Book Image

Tkinter GUI Application Development Cookbook

By : Alejandro Rodas de Paz
Book Image

Tkinter GUI Application Development Cookbook

By: Alejandro Rodas de Paz

Overview of this book

As one of the more versatile programming languages, Python is well-known for its batteries-included philosophy, which includes a rich set of modules in its standard library; Tkinter is the library included for building desktop applications. Due to this, Tkinter is a common choice for rapid GUI development, and more complex applications can benefit from the full capabilities of this library. This book covers all of your Tkinter and Python GUI development problems and solutions. Tkinter GUI Application Development Cookbook starts with an overview of Tkinter classes and at the same time provides recipes for basic topics, such as layout patterns and event handling. Next, we cover how to develop common GUI patterns, such as entering and saving data, navigating through menus and dialogs, and performing long-running actions in the background.You can then make your apps leverage network resources effectively and perform graphical operations on a canvas and related tasks such as detecting collisions between items. Finally, this book covers using themed widgets, an extension of Tk widgets that have a more native look and feel. Finally, this book covers using the canvas and themed widgets. By the end of the book, you will have an in-depth knowledge of Tkinter classes, and will know how to use them to build efficient and rich GUI applications.
Table of Contents (10 chapters)

Creating selections with radio buttons

With the Radiobutton widget, you can let the user select among several options. This pattern works well for a relatively small number of mutually exclusive choices.

How to do it...

You can connect multiple Radiobutton instances using a Tkinter variable so that when you click on a non-selected option, it will deselect whatever other option was previously selected.

In the following program, we created three radio buttons for the Red, Green, and Blue options. Each time you click on a radio button, it prints the lowercase name of the corresponding color:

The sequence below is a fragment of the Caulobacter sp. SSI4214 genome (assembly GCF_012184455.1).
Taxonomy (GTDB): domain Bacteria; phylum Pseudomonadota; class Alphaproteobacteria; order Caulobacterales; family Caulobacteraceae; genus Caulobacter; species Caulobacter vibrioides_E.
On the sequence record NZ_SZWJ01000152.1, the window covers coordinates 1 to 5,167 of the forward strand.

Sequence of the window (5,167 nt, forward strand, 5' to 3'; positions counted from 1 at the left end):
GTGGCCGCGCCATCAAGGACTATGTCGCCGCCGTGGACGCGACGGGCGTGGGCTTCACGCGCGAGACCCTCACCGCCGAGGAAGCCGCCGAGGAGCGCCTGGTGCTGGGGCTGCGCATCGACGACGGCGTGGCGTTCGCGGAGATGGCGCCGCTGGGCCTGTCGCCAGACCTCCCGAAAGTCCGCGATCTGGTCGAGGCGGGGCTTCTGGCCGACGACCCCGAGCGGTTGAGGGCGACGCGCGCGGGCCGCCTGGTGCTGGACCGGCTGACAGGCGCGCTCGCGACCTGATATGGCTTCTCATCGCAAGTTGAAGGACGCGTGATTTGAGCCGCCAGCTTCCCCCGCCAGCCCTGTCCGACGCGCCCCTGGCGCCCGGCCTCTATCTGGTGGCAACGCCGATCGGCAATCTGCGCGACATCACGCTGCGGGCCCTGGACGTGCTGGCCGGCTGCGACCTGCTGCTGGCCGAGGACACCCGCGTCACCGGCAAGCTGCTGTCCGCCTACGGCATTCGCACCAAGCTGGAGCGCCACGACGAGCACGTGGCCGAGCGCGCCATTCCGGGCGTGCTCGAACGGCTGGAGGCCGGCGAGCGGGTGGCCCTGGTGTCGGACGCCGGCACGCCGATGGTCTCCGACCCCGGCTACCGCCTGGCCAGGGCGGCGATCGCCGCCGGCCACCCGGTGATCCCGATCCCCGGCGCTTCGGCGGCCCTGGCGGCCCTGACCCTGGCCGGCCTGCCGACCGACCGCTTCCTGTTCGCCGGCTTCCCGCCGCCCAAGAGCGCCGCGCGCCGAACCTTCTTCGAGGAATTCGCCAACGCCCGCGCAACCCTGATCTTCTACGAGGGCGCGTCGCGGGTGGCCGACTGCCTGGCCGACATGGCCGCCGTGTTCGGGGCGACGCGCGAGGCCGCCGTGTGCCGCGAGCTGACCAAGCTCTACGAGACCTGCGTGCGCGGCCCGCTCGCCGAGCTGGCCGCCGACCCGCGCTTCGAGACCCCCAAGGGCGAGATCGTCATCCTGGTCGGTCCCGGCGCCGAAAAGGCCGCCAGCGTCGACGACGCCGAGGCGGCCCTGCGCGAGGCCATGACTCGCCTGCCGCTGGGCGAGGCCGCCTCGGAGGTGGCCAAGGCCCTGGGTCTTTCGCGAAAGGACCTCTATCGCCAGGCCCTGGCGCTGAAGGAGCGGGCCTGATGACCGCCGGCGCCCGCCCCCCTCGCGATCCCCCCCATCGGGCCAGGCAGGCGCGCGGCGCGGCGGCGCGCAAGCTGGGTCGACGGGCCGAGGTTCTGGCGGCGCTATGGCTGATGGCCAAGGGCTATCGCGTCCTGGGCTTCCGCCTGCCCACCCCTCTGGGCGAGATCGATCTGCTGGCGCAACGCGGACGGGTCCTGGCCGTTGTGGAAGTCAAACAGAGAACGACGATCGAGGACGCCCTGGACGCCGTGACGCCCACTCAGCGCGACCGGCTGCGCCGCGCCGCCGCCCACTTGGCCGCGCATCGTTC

import tkinter as tk

COLORS = [("Red", "red"), ("Green", "green"), ("Blue", "blue")]

class ChoiceApp(tk.Tk):
    def __init__(self):
        self.var = tk.StringVar()
        self.buttons = [self.create_radio(c) for c in COLORS]
        for button in self.buttons:
            button.pack(anchor=tk.W, padx=10, pady=5)

    def create_radio(self, option):
        text, value = option
        return tk.Radiobutton(self, text=text, value=value, 

    def print_option(self):

if __name__ == "__main__": 
    app = ChoiceApp()

If you run this script, it will display the application with the Red radio button already selected:

How it works...

To avoid repeating the code of the Radiobutton initialization, we defined a utility method that is called from a list comprehension. We unpacked the values of each tuple of the COLORS list and then passed these local variables as options to Radiobutton. Remember to try to not repeat yourself whenever possible.

Since StringVar is shared among all the Radiobutton instances, they are automatically connected, and we force the user to select only one choice.

There's more...

We set a default value of "red" in our program; however, what would happen if we omit this line, and the value of StringVar does not match any of the radio button values? It will match the default value of the tristatevalue option, which is the empty string. This causes the widget to display in a special "tri-state" or indeterminate mode. Although this option can be modified with the config() method, a better practice is to set a sensible default value so the variable is initialized in a valid state.